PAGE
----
Keatley man of the match but James Cronin’s cameo was crucial to Munster’s victory
Tighthead Fitzpatrick has vital role for Ulster in tonight’s season-defining H Cup battle with Leicester
If they are to achieve success against a limited but dogged Leicester Tigers side in tonight’s Heineken Cup encounter at Ravenhill, Ulster will need to play creative rugby, making full use of lively, skilled backs such as Tommy Bowe. Photograph: Chris Fairweather/Inpho
Munster’s outhalf Ian Keatley got man of the match last week against Leinster by varying his point of contact through multiple touches, hitting the line, and cleverly utilising assets such as James Downey’s power carry off Munster’s first second-half lineout, resulting in three points.
Add Munster loosehead sub James Cronin and they gained a valuable home win. On 61:58 minutes, Cronin got a straight power push on Mike Ross while possibly slipping his bind slightly to gain a match-winning penalty (for 19-15) against stiff opposition (Ross, Seán Cronin and Cian Healy).
In his cameo he produced a beautiful combination of scrummaging power and menace. He made a great steal on 66 minutes from a bobbling Leinster attacking breakdown; brain, brawn and belligerence.
Those quick decisions he makes around the ball and breakdown are clever and come with explosive acceleration. On 69 minutes, he carried a one-out pass from Earls off a breakdown from Hurley and was triple-teamed by Jimmy Gopperth, Devin Toner and Martin Moore but gained valuable seconds to ensure Munster kept possession.
Multitude of variation
I highlighted Seán Cronin’s strike, or lack thereof, against Cardiff two weeks ago because getting the ball back is not the point; the timing and channel of its arrival is. Channel one, two or three affords a multitude of variation off backrow and outside backs.
Put simply, if your fullback can predict he can penetrate.
On 71:36, like against Cardiff, Boss threaded the ball in and while it was sitting there Munster got a massive right-hand side shove to win it; loss of possession and loss of strike attack for the talented Leinster backline, a double whammy!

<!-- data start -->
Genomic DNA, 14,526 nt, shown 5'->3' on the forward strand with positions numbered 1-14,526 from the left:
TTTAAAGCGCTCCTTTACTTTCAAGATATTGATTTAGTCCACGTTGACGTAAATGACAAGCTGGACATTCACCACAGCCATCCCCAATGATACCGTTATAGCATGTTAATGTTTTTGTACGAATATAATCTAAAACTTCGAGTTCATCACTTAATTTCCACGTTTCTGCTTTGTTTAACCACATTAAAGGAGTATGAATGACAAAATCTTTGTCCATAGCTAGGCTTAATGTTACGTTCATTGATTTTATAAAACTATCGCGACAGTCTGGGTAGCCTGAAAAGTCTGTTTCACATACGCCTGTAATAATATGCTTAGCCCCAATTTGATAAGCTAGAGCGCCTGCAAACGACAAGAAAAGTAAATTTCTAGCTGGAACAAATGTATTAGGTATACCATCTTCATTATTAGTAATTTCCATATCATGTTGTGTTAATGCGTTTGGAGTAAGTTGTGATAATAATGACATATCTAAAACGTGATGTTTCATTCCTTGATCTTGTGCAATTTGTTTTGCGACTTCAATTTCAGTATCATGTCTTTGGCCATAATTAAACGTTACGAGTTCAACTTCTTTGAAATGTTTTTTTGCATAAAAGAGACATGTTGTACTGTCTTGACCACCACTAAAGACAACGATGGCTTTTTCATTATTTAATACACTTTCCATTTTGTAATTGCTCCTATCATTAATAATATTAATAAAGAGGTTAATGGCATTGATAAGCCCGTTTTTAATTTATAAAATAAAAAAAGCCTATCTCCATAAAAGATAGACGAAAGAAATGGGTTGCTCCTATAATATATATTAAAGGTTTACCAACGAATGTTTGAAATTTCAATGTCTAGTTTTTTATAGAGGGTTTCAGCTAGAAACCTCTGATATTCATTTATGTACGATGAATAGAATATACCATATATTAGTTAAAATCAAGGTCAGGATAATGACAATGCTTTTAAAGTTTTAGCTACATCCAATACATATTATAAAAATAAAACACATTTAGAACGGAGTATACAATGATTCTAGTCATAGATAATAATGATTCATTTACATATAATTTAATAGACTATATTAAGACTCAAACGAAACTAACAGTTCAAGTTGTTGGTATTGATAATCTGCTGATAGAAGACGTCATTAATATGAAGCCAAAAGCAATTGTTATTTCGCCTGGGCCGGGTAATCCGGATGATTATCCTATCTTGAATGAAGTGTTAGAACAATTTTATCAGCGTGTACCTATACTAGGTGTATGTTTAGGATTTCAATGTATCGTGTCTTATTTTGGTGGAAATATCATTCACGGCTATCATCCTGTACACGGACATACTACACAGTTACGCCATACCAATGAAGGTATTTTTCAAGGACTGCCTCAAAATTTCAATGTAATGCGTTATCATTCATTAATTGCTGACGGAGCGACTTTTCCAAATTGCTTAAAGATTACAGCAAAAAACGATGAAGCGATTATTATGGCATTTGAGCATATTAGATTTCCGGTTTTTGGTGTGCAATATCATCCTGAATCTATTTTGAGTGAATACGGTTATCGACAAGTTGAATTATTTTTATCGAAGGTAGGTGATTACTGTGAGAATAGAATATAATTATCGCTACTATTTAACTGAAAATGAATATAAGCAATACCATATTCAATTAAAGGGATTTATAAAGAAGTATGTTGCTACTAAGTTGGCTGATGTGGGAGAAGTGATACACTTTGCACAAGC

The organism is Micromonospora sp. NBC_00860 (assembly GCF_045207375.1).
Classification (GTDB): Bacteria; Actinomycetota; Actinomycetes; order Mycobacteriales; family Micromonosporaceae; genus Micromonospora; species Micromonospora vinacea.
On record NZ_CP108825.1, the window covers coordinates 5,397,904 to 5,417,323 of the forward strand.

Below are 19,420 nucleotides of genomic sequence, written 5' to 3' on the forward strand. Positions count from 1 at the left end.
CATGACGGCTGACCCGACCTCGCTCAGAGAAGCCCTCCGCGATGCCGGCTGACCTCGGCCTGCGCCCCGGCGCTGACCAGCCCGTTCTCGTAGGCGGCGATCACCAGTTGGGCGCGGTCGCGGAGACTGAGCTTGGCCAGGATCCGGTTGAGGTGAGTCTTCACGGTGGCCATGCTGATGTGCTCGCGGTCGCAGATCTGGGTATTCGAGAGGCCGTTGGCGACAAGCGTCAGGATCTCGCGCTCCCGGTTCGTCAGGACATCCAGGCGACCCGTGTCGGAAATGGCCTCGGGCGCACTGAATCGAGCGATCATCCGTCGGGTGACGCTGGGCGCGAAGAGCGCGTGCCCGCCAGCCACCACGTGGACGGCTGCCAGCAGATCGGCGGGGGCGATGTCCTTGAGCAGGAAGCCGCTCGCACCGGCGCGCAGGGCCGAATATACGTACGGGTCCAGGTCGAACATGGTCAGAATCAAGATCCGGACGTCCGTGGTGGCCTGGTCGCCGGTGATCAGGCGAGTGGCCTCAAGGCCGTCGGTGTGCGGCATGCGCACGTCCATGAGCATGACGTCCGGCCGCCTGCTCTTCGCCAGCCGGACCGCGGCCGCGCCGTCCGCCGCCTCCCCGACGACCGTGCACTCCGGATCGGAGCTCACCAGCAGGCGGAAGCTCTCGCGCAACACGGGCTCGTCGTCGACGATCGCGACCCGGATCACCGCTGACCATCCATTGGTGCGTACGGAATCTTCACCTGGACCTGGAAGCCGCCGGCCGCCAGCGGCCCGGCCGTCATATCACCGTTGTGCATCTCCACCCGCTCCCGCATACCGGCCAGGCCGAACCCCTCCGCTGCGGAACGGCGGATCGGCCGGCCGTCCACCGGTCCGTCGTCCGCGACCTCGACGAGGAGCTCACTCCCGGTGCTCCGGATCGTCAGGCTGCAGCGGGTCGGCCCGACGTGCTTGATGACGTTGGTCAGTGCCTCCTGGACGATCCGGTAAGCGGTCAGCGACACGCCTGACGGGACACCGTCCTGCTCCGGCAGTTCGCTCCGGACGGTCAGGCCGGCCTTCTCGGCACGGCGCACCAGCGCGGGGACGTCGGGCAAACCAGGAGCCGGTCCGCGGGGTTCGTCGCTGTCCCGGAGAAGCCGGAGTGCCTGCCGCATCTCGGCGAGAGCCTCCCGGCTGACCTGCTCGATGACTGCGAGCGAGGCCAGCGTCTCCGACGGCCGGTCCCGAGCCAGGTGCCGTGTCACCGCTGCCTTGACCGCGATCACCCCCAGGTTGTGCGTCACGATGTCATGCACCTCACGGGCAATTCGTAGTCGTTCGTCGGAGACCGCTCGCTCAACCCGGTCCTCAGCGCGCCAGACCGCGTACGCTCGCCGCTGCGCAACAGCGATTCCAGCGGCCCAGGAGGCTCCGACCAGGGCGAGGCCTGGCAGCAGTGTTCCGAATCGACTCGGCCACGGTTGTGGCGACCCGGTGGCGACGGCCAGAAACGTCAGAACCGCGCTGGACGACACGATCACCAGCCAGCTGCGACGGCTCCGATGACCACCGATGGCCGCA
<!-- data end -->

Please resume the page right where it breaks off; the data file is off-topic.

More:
What a season-defining battle awaits Ulster tonight. Leicester dogged out a draw against Northampton Saints last week but I venture they are not the team of yore.
They’re struggling with basic skills and are down key players.
Outhalf Toby Flood, loosehead Logovi’i Mulipola and their scrum and lineout maul are their attacking threat.
Saints gained 311 metres to Leicester’s 147 but conceded 19 penalties with their scrum in tatters.
Add the paltry seven penalties conceded by Leicester and Ulster will have to be very accurate through the boot and rugby to gain the victory.
That said, Flood at 10 (with 60 per cent kicking success) proved a running threat and Paddy Jackson must be supported on the inside to give him confidence to close the space and stop Flood scuttling through.
Leicester’s mental threat will come from the first scrum of the day where deep in their 22 against Saints they wanted much more than the ball, they wanted to get the upperhand up front by murdering Saints; watch out Ulster.
Driving him backwards
At the second scrum (the first to Saints in an attacking slot) Mulipola (the image of Martín Castrogiovanni) was able to dip slightly, post-engage, angle in and lift Saints tighthead Tom Mercey, depowering him and driving him backwards, with Dylan Hartley very high throughout.
Penalty turnovers are one aspect but it will also affect the channel ball on offer for Ulster tonight and will stunt mentally but also tactically, where Ulster will need to play creative rugby utilising lively, skilled backs off the scrum, as when Craig Gilroy scored his try in Thomond Park off the right-hand scrum. Conversely, Leicester’s comfort in set-piece gives a platform to attack with Ulster tied down.
Connacht managed to unsettle both tightheads in Galway and Leicester will want to do likewise. Their loosehead does slip outside his man with a snap dip, targeting the Ulster tighthead’s chest to power upwards and totally depower the drive, ultimately walking Ulster backwards.
With the absence of a hit the power of Ulster tighthead Declan Fitzpatrick’s bind allied to his height is crucial to limiting Mulipola. Like Munster, Leicester pack number four Louis Deacon behind their tighthead for added oomph.
Leicester are clever and eke out so much that’s not theirs. Hooker Tom Youngs stands in front of his own line for every throw, sending it straight but down his side; watch out, officials. They have nice variation in their lineouts, with quick over the ground full extension lifts.
Several times Mulipola circles around behind Kitchener to give a massive lift. Kitchener is their main target in the middle or coming forward into space. When won, Leicester love to put the ball, especially off slow ball, through one flat forward to a hard-line running extra forward out wider.
Great creative opportunities will abound for Ulster, especially as Leicester’s broken field defensive line when chasing kicks can be lazy.
Likewise off turnover ball or multiphase play, quick hands targeting weak shoulders will suck their shape.
Ulster’s breakdown king, Chris Henry’s “solid core” will provide opportunities out wide that must be taken as Leicester are vulnerable – but Fitzpatrick’s scrummaging must make it so.